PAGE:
There was once a time when espresso was the preferred drink of mustache sporters and your friend who talked too much about their semester abroad. Though it may have since been usurped in the zeitgeist by cold brew and pour overs, espresso remains a deliciously versatile drink on its own or as the building block of cappuccinos, macchiatos, lattes, and countless other variants.
Despite its versatility and wide-spread popularity, it’s often associated as being a more pretentious and less accessible form of coffee. For that reason the general public is sadly lacking in knowledge of the drink and there are many common misconceptions.
A prime example is how people will often conflate the “espresso roast” beans they see in the store with the drink itself.
While you may see “espresso roast” coffee beans when out shopping for, this doesn’t mean that the resulting cup is automatically espresso. Espresso is a method of brewing, not a style of bean. An espresso roast typically connotes that the bean is a dark roast, with a flavor profile that is less acidic and fuller bodied. All this means is that the coffee lends itself well to espresso-style brewing by being less prone to becoming bitter due to over-extraction.
That being said, espresso is nothing to be put off by and learning just a little bit about it will help you appreciate the role it plays all the more.
So what really makes espresso so different and versatile from any other style of coffee? It’s the brewing method. The brewing method, not anything to do with the type or roasting of the beans, is what actually defines espresso coffee.
The espresso brewing process is one of the building blocks of coffee as espresso is the core element for lattes, cappuccinos, macchiatos, and countless other variants.
A unique extraction method requires unique tools and brewing espresso used to be reserved for professional shops and those with a sizeable budget for kitchen appliances. Times have changed, however, and nowadays you can make a fantastic espresso with easy to use equipment costing little as $30-$50 all the way up to, well, however much you want to spend.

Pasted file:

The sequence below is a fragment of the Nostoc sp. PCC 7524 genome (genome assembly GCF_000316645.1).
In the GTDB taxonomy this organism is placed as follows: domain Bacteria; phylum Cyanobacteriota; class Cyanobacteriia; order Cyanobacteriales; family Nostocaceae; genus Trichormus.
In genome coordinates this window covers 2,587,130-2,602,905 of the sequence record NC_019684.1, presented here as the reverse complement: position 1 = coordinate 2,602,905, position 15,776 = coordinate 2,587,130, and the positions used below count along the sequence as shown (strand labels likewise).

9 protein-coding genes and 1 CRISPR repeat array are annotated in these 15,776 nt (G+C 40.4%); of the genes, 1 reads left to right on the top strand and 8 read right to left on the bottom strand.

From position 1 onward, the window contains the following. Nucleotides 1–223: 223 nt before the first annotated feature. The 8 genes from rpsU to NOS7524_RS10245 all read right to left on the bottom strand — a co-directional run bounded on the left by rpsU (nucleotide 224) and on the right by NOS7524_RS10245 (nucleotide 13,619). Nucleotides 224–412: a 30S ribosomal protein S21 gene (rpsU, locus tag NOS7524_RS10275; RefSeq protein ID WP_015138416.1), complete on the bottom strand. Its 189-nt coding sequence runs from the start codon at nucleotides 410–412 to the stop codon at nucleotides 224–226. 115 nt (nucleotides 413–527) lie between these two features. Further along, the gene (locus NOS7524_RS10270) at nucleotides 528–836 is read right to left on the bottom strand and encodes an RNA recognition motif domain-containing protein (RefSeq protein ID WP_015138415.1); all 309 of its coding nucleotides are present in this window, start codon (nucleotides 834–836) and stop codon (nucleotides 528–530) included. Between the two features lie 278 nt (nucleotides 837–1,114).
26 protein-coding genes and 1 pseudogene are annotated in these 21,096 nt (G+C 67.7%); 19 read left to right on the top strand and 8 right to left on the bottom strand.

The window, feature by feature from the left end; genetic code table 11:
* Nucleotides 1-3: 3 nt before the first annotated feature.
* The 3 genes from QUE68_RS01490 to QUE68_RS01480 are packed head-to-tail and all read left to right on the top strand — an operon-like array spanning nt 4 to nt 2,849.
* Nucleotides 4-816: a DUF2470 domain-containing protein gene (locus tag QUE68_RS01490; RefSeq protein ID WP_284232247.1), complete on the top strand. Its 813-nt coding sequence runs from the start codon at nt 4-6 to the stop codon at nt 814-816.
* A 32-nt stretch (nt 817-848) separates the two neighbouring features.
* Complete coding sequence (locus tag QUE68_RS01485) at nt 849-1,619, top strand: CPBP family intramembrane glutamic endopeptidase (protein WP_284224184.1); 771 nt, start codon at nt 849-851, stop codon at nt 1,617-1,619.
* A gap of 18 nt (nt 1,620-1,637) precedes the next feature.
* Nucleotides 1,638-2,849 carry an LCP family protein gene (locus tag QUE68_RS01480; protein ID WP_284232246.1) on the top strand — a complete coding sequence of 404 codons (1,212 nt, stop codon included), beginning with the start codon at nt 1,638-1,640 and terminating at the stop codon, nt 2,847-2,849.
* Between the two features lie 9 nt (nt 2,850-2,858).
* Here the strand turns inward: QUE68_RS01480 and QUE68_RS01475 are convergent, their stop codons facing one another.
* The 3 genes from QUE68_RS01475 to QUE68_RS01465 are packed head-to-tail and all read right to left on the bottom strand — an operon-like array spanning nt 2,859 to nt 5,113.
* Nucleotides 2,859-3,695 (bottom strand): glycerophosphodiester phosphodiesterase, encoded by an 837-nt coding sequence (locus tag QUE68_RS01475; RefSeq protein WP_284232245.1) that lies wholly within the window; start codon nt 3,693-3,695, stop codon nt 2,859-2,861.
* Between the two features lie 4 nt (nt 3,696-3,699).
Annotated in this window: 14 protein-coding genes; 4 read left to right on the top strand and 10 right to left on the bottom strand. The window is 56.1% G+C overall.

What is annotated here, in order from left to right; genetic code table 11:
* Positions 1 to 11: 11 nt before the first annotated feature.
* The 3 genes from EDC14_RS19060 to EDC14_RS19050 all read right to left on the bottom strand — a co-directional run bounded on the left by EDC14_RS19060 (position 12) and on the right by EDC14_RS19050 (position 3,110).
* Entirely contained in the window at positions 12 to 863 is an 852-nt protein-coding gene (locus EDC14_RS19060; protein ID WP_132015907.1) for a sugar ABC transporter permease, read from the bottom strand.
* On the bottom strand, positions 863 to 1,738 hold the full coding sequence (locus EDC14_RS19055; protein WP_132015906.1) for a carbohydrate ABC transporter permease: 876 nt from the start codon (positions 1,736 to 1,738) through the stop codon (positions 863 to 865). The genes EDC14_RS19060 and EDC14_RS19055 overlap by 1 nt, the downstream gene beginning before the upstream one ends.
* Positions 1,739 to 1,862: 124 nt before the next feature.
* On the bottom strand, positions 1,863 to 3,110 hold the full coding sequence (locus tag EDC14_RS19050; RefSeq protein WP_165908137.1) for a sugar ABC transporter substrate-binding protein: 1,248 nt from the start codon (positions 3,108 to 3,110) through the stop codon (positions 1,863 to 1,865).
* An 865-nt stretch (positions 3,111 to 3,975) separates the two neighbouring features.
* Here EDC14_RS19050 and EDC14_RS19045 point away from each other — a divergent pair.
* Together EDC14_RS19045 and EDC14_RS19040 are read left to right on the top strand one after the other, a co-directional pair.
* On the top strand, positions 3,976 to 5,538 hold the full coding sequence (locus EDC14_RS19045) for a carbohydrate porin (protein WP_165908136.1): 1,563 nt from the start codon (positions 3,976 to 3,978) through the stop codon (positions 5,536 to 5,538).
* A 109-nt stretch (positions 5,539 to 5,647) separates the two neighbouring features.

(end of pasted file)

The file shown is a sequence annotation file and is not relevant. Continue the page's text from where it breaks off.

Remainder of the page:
To brew a shot of espresso it can be easier to start with your favorite dark roast to give yourself the best chance at a delicious final product. Beans should then be ground fine and uniformly as possible. The pressure and speed with which espresso coffee is brewed means that a coarser grind simply wouldn’t have enough time to be adequately extracted. Unevenly ground beans will create points of least resistance for the water, meaning the water will seep through those beans, again under extracting the remaining coffee and leading to a weaker flavor profile.
The margin for error with espresso is much smaller than with other forms of coffee brewing and subsequently a greater degree of precision is called for. Espressos are made from a combination of three main variables–coffee to water ratio, brew temperature, and brew time. The standard ratio is to start with half as much coffee by weight as you end up with in the final drink. Usually this means 18 grams of finely ground beans for a 36 gram shot. Brew temperature can vary, but is generally keep around 200ºF and the best baristas will ensure the brew time stays within 25 to 35 seconds. Too short a time and the drink will be weak and watery, too long and it risks becoming bitter and over caffeinated.
There are differences in technique for different kinds of beans as well. Lighter roasts call for higher brewing temperatures and a coffee to water ratio which more heavily favors water. For dark roast the opposite is true.
One distinctive feature of espresso is the layer of lighter-brown froth resting on top of the coffee. That layer of foam is called “crema” and is the result of the oils being forced out of the grounds during the high-pressure extraction process. The oils then bind with some of the plant carbohydrates from the bean and the resulting crema is formed.
It’s often thought that espresso has a particularly high caffeine content due to its more intense flavor profile, and that isn’t entirely accurate. A shot of espresso actually has less total caffeine than your typical brewed coffee. That being said, the caffeine it does have is far more concentrated than regular drip coffee and you can easily get yourself into a bit of an uncomfortable buzz if you have more than a couple.
So there you go, a brief overview of just about everything you might want to know about espresso and some common misconceptions. Oh, and one last thing, there’s no “x” sound in “espresso.” Just a personal pet peeve.